Birds, Flaming Wheel with IHS, Tablets
In the earliest days of Christian art, birds were used as symbols of the “winged soul.” The representation of the soul by a bird goes back to the art of ancient Egypt. Here, the birds represent those souls who heard, believed, and followed Jesus. Rotating force is the symbol of divine power. IHS: These letters are the first three letters of Ihsus, the name of Jesus in Greek. This flaming wheel with the IHS represents the divine power of God in Christ. The tablets represent the law and prophets. Jesus fulfilled the law and the prophets.
Wheat and Tares, Fishes and Loaves, the Lamb
The wheat and tares are used to symbolize the parable Jesus told to permit the unrighteous to have fellowship with the righteous. The Sermon on the Mount is represented by the fish and loaves of bread which were used to feed the multitude. The lamb with banner and seven seals is the symbol for Jesus, the victorious Lamb of God.
The Dove and Mountain with Chi Rho
The descending dove and water represent the Holy Spirit and the baptism of Jesus. The scriptures tell us that following his baptism, Jesus went out into the wilderness to fast and pray for forty days and nights. The mountain is symbolic of the wilderness and the temptations from Satan. XP: the Greek letters Chi and Rho are the first two letters of the Greek word for Christ.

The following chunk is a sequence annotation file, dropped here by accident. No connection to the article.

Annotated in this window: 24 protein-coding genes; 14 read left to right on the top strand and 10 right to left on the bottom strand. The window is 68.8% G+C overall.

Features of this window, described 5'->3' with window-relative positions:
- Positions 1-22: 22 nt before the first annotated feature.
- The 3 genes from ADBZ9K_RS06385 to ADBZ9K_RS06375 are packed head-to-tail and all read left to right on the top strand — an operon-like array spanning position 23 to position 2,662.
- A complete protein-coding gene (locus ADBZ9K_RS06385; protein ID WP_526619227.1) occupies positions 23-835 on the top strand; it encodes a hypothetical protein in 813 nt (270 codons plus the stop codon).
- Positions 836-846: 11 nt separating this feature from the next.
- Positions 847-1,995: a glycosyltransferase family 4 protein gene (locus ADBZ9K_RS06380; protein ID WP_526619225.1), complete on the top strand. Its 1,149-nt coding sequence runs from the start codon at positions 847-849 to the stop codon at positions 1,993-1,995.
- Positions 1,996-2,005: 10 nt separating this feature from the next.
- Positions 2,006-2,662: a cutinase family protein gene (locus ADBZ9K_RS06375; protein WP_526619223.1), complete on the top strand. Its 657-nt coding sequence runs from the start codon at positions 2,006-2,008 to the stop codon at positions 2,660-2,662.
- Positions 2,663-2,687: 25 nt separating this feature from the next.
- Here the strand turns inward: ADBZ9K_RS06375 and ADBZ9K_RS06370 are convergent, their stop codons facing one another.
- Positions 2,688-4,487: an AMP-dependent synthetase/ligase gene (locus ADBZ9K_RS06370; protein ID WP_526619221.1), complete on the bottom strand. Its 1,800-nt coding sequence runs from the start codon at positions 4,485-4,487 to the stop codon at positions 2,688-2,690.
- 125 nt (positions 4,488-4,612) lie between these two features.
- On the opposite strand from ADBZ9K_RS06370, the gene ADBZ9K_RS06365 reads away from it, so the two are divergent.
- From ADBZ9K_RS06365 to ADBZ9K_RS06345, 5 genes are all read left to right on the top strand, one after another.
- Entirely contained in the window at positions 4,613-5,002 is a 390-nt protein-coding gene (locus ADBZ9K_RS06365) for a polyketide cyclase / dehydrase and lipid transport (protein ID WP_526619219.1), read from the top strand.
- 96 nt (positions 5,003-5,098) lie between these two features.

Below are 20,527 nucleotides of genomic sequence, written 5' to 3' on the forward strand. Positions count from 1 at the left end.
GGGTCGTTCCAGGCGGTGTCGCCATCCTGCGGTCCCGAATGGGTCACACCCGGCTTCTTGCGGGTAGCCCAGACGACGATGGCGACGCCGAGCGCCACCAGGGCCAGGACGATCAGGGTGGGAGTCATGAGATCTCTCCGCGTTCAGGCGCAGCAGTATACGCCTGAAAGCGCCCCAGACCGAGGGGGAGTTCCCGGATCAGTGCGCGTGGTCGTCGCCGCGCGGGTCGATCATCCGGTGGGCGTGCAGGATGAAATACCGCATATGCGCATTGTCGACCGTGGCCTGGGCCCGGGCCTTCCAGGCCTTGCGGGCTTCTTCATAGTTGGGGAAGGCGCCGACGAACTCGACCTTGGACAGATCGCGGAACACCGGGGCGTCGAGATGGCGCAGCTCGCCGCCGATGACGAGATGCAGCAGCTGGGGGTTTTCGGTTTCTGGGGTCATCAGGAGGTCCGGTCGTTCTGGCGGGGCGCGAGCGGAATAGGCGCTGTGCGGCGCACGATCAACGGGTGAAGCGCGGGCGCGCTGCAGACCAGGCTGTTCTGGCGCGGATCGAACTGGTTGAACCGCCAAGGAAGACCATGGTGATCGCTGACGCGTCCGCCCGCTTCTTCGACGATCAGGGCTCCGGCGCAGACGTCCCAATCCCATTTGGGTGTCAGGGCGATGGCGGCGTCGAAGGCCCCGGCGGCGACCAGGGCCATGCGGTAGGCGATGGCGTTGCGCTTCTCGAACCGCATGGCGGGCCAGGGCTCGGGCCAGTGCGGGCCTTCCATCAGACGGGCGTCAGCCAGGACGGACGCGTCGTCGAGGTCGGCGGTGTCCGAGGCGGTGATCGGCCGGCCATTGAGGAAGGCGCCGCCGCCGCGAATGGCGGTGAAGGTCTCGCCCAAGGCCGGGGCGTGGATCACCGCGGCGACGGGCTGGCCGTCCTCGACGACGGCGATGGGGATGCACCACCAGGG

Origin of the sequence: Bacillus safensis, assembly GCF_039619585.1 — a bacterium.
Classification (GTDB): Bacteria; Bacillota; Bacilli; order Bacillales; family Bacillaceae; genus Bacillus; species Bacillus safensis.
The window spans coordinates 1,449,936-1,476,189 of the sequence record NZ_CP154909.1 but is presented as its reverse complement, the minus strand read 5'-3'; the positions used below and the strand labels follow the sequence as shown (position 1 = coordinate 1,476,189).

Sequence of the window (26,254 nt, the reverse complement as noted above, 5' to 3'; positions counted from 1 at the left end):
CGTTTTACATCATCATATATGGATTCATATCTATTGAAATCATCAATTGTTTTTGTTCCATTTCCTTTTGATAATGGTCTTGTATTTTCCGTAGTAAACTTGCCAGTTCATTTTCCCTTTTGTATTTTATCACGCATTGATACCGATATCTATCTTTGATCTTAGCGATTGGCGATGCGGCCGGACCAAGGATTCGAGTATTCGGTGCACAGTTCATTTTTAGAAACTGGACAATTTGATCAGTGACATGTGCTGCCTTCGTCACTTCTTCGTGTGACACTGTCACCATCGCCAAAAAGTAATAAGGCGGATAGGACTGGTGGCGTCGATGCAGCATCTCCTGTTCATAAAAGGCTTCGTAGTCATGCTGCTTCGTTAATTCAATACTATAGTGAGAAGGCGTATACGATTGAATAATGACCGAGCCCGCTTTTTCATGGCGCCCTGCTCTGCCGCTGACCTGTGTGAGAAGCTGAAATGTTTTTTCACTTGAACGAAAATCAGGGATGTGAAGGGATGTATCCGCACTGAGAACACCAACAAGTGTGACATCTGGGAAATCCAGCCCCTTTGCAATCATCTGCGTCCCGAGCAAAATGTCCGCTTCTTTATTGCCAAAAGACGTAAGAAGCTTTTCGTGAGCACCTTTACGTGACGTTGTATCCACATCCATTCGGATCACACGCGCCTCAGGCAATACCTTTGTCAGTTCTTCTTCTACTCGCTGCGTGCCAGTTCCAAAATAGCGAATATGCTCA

The Great West Window
In the central lancet, Christ is portrayed as the Good Shepherd with the words, “Feed My Lambs.” Around the figure of the Good Shepherd are symbols representing the four evangelists and the two great Apostles.
Christian tradition has long connected the authors of the four gospels (Matthew, Mark, Luke, John) with the four “living creatures” that surround God’s throne, as described in Revelation 4:7.
Matthew – The winged man with a book
Mark – The winged lion
Luke – The ox
John – The eagle
The Apostle Peter is represented by the keys and inverted cross. Jesus called Peter the rock on which he would build his church and symbolically gave Peter the keys of heaven and earth. Tradition has it that Peter was crucified upside down as he felt unworthy to be crucified in the same manner as Jesus.
The Apostle Paul is represented by the open bible and sword with the inscription, Spiritus Gladius meaning “Sword of the Spirit.”
Near the symbols for Matthew and Mark are Alpha and Omega – the first and last letters of the Greek alphabet – which refer to Revelation 22:13, “I am the Alpha and Omega, the first and the last, the beginning and the end.”